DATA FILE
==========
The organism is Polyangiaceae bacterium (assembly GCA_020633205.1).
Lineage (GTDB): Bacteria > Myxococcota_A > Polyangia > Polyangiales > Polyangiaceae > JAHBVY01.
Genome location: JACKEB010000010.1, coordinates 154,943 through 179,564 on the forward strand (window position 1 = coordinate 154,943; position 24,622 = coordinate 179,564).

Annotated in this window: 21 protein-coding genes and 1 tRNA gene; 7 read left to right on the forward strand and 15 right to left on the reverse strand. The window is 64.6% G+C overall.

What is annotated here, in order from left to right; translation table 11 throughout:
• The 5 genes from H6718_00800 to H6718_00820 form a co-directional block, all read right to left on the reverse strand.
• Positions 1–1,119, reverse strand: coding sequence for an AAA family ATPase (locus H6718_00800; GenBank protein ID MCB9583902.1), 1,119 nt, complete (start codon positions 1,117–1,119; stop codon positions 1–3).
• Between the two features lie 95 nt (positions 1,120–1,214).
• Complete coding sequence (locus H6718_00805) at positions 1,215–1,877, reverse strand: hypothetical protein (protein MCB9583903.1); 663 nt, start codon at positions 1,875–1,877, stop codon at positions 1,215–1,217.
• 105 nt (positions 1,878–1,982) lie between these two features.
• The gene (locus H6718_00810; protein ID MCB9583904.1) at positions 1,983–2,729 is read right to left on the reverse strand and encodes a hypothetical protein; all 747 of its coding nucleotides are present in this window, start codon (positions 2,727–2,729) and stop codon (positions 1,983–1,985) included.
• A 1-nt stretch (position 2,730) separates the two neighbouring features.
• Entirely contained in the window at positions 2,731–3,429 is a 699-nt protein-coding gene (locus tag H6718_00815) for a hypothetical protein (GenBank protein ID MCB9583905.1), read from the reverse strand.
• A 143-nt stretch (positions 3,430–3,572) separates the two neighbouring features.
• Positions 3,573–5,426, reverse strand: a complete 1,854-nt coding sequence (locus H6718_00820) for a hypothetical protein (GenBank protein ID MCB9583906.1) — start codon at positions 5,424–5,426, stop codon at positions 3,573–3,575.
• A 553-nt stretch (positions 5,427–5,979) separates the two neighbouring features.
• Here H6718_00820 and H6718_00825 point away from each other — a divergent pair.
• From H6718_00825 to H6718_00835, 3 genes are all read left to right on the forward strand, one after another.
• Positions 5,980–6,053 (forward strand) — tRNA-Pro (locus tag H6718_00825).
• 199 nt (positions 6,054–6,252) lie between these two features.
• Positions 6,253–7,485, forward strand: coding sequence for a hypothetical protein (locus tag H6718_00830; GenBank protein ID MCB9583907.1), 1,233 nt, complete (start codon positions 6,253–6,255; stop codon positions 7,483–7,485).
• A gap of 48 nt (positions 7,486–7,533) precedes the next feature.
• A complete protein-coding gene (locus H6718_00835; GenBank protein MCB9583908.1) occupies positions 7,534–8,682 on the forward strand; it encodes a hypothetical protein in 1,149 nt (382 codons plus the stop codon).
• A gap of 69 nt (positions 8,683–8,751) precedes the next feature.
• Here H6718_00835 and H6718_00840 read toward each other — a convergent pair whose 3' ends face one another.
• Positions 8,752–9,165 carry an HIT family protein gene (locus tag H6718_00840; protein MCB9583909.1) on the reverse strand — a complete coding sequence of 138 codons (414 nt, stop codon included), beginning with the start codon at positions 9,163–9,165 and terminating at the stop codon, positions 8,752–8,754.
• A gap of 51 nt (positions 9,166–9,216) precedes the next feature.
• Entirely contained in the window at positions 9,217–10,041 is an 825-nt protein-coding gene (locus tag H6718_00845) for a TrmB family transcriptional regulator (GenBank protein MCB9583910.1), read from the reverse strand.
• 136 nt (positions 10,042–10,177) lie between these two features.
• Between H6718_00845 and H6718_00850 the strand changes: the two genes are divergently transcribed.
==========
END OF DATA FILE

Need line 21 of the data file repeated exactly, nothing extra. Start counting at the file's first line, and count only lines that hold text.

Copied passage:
• Positions 6,253–7,485, forward strand: coding sequence for a hypothetical protein (locus tag H6718_00830; GenBank protein ID MCB9583907.1), 1,233 nt, complete (start codon positions 6,253–6,255; stop codon positions 7,483–7,485).